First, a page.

Have you ever thought, “I want to make a career pivot, but I don’t want to start over”? If you have, you’re not the only one.
This is what I hear from Work Bigger readers all the time: “If I’m going to make a career pivot to something more meaningful, something’s gotta give. I’ll have to give up my pay or start at an entry-level position.”
But maybe not.
When I hear this, I think: you’ve already decided your future before even exploring an alternative and uncovering whether your ideal scenario — career pivot + more money + better title — is possible.
Underneath this assumption is the idea that you can’t have it all, and what you want isn’t possible. I call this black-and-white-thinking — it’s either A or B; it can’t be both.
This is really common. We’re often told to be “realistic,” which I understand but also know kills creativity.
This type of thinking will stop you in your tracks.
Think about it. Does it feel good to tell yourself you have to make less money to find meaning, growth, and happiness?
No. It’s de-motivating.
And, even worse, it stops you from taking action to explore possibilities!
Let’s change this right now. Here’s how to give yourself the best chance possible to get anything you want.
Gather information to expand your view
When you feel stuck, your brain is experiencing an impasse. You lose momentum because you can’t see where you’re going. Your brain is a computer that craves certainty.
But when you have an insight about something and experience clarity, your brain releases dopamine. This motivates you to take action. For your career, that can mean networking, applying for jobs, and stepping out of your comfort zone.
The best way to move through the impasse is to write out what exactly has you feeling stuck.
For example, let’s say you’re looking to transition to a new industry, but you’re concerned about how it will all work out.
Start by making a list of all the questions that you have about making a transition. Don’t hold back. List everything that comes to mind.
Here are some things to think about:
- With my background, what do I need to show to move up in this industry?
- What are the skills they value the most?
- What gaps do I currently have on my résumé?
- What’s the pay in this new industry?
- Where do I reach out for these opportunities?
Then make a list of all the people you know in that industry and reach out to them. Share these questions with them and see what they say.
Sit with the possibility of what you want
At first, you may not believe that what you want is available to you. Even if it feels challenging and impossible, give yourself some space to sit with the possibility of what you want.
Let’s use a career transition again as an example. You’re looking to change industries, and maybe you don’t know yet where you’d like to go.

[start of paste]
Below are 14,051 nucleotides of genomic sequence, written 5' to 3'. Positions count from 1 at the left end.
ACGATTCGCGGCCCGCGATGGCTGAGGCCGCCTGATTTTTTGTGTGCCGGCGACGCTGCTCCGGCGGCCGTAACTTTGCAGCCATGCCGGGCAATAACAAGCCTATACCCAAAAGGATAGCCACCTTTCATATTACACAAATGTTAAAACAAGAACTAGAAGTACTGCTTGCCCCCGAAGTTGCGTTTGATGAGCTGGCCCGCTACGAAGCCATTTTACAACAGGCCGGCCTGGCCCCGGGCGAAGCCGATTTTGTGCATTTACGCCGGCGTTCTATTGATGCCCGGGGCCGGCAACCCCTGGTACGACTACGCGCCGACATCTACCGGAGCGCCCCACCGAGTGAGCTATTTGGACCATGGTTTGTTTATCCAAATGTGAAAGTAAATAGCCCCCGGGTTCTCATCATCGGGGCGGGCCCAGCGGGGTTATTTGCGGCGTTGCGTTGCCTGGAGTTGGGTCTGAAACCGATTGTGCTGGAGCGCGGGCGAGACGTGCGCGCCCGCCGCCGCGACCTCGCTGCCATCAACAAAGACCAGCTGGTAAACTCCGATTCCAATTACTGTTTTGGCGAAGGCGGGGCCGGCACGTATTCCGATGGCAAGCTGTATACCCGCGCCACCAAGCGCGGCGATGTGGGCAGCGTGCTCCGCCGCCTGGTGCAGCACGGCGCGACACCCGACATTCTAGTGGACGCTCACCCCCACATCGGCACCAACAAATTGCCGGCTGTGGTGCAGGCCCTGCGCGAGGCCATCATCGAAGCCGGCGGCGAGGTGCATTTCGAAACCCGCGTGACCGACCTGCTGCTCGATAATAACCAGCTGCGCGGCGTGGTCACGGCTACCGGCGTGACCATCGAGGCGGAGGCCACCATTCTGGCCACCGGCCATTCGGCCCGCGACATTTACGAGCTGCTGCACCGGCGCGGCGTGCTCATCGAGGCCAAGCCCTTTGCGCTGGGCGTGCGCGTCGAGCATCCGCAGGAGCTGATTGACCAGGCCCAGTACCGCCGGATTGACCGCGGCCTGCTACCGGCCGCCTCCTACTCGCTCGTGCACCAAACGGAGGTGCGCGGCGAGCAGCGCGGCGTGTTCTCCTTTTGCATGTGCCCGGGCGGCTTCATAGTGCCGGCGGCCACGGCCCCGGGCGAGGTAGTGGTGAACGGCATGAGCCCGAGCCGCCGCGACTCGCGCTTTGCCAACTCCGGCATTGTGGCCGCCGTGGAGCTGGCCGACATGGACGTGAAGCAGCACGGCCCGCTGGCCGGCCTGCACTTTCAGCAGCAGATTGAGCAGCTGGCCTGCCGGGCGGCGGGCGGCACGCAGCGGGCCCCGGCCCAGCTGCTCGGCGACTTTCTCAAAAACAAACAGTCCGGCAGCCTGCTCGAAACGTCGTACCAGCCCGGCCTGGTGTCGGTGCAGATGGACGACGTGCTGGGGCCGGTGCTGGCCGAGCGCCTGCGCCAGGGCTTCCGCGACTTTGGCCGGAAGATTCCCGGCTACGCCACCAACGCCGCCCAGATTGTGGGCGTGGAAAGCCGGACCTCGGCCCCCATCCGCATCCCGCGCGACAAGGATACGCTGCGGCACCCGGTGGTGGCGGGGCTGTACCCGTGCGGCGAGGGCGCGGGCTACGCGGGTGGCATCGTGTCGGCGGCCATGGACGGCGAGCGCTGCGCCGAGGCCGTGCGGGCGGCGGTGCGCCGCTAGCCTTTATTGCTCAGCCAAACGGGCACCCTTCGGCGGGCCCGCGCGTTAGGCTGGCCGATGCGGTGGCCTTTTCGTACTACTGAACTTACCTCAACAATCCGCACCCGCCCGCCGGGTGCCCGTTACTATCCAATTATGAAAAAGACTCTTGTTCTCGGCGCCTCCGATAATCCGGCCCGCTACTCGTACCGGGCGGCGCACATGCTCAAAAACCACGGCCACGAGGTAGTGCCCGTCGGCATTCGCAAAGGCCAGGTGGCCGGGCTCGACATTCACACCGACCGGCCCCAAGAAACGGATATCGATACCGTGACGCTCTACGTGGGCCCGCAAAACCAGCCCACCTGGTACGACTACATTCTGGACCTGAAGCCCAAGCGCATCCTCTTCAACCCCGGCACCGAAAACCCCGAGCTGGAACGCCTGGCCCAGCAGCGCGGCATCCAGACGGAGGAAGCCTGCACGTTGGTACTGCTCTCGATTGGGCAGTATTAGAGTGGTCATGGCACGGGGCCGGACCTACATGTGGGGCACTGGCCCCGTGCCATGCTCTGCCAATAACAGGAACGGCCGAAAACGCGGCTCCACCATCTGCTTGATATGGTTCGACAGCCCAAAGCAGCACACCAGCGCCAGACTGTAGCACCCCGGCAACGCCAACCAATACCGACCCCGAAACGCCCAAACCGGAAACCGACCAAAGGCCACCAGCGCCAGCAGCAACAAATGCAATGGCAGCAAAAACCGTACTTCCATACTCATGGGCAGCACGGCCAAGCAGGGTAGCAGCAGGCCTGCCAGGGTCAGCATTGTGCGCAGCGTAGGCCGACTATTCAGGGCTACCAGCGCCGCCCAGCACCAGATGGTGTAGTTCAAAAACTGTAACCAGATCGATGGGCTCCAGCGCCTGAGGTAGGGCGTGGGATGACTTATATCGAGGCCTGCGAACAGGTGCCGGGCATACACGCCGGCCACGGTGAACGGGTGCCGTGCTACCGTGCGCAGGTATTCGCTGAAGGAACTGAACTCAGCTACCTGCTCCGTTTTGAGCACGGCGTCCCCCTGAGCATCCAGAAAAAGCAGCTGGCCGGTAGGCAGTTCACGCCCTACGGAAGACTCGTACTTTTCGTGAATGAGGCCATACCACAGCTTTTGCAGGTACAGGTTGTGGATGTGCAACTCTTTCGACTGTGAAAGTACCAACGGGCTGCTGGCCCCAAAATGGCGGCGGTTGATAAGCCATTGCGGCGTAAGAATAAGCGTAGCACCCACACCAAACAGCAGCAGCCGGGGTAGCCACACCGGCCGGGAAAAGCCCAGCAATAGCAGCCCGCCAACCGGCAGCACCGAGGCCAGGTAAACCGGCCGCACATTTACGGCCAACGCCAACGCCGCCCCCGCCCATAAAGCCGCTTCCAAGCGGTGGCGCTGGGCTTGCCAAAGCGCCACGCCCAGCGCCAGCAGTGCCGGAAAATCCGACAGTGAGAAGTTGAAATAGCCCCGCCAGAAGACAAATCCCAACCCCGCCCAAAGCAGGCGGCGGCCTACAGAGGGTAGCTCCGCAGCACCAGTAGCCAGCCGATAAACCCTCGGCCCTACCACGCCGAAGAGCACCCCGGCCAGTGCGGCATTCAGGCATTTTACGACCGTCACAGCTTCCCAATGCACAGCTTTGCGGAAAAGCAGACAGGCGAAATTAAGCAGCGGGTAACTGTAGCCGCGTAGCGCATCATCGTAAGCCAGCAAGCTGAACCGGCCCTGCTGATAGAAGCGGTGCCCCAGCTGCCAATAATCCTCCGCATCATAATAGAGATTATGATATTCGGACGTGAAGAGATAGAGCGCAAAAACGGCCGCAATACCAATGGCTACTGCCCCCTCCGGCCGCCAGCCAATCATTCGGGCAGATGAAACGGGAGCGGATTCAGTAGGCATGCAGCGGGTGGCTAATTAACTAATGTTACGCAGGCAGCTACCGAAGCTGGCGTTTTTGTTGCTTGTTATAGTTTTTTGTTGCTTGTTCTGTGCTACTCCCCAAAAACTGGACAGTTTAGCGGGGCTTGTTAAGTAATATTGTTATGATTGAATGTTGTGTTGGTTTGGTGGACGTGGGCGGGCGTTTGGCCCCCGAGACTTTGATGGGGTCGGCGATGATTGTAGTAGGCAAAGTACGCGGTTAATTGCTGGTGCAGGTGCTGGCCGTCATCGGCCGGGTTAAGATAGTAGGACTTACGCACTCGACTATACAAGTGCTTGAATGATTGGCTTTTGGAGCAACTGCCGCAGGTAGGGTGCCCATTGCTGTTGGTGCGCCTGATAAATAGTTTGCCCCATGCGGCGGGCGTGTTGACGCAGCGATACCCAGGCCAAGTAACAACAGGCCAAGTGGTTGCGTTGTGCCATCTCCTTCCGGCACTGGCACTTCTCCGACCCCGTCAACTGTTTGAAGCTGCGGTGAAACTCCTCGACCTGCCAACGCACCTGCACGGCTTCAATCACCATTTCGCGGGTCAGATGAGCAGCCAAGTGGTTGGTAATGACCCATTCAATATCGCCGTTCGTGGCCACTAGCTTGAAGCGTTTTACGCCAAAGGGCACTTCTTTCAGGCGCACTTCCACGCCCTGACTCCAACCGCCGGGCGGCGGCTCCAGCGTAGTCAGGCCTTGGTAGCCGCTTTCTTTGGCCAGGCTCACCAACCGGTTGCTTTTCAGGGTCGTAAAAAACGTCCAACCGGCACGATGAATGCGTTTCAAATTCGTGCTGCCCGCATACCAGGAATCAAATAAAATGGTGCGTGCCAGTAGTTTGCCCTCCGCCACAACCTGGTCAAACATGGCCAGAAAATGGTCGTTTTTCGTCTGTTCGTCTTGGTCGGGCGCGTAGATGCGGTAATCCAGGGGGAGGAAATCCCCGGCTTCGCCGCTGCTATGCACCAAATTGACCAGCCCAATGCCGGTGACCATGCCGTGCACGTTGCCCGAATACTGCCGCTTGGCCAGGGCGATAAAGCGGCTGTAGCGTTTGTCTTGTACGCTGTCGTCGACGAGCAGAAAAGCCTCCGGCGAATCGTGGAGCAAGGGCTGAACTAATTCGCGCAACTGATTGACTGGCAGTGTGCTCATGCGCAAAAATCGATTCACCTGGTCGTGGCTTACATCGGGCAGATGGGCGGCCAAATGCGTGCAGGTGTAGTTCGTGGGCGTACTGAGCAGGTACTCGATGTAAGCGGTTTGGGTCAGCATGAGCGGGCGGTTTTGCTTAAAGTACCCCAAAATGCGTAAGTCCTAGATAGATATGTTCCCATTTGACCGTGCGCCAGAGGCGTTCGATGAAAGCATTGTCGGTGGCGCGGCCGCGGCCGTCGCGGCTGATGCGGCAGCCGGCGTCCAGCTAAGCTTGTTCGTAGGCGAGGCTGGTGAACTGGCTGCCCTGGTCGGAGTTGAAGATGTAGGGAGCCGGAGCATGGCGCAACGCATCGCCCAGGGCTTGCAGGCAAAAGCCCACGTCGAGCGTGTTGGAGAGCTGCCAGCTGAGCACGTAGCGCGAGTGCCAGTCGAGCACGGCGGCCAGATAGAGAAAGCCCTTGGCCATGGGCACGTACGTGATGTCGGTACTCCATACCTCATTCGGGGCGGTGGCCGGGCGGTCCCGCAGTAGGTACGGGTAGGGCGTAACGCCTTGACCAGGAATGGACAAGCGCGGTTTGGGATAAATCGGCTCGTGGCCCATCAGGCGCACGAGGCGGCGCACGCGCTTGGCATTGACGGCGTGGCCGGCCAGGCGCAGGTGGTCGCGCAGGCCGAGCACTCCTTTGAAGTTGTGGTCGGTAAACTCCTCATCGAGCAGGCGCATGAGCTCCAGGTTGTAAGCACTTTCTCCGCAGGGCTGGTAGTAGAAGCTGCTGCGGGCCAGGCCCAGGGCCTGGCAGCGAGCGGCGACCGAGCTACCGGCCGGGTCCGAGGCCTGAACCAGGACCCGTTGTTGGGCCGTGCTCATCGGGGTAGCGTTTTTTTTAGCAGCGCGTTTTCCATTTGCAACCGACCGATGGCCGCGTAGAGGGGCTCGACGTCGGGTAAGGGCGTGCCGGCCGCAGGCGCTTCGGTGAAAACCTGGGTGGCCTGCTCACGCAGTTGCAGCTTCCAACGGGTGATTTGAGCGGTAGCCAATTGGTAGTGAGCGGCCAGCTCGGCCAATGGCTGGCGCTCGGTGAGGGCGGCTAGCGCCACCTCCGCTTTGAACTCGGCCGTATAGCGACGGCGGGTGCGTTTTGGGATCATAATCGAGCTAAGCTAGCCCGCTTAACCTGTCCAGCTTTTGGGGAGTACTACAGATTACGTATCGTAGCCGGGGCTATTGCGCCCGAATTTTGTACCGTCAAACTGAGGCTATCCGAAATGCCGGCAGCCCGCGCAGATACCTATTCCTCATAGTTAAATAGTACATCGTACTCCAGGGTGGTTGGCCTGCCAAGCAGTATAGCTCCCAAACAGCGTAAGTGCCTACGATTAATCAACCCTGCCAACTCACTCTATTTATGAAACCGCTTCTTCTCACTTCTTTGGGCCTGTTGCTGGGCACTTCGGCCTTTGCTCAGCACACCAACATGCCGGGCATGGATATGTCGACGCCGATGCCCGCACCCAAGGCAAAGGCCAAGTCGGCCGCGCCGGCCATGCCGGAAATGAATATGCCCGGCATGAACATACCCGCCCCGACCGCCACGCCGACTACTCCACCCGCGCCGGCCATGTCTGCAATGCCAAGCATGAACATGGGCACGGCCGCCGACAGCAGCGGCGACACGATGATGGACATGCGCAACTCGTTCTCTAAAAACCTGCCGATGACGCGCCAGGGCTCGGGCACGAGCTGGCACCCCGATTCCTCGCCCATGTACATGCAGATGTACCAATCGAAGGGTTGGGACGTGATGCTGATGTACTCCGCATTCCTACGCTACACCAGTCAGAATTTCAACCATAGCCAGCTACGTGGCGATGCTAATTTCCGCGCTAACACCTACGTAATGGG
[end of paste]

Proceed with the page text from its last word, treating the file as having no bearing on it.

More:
Spend a few moments visualizing how that transition would feel:
- What would it feel like to work in an industry that’s different from the one you currently work in?
- What would you like to be doing every day?
- Who would you want to be surrounded by?
- How would you show up in your personal life and at work?
- What would your mornings and evenings look like?
If it helps, write out your answers. If anything, it’s a fun exercise that will help you start to put together thoughts and ideas on what a potential change could look like. And it feels really good! It’s fun to sit with possibilities.
Build your confidence
I feel that a possibility mindset and confidence are strongly linked.
With many Work Bigger readers, I see that one reason they don’t believe what they want is possible is because they lack confidence in themselves to pursue what they want. Failure is a big fear.
And I understand that.
That’s why it’s so important to always work on your confidence, especially if you feel doubt and nervousness when you have to try something new.
One way to build your confidence is to focus on the value you add in and outside the workplace. Once you do this, figure out how to add those things to your goal.
Still, you may get caught up in the details and the how of actually achieving this goal.
Let’s go back to the career transition example.
If you decide to go ahead with your career change, one of the most important steps you can take is to communicate your value powerfully. (That’s why, first, you have to be in touch with it.)
The best way to do that is to focus on the impact you’ve created. Impact is transferable.
I often see people listing out tasks on their résumé, for example: “Wrote analytical reports.”
This will tell the employer what you did, but it doesn’t highlight the value you created. Plus, what you did may not be transferable in this case because you’re looking to do something different.
On the other hand, impact can help the employer see how you can add value for them. Rather than focusing on the task, speak to what that analytical report did. For example, “Supported the company with scaling through analytics and data.”
See the difference?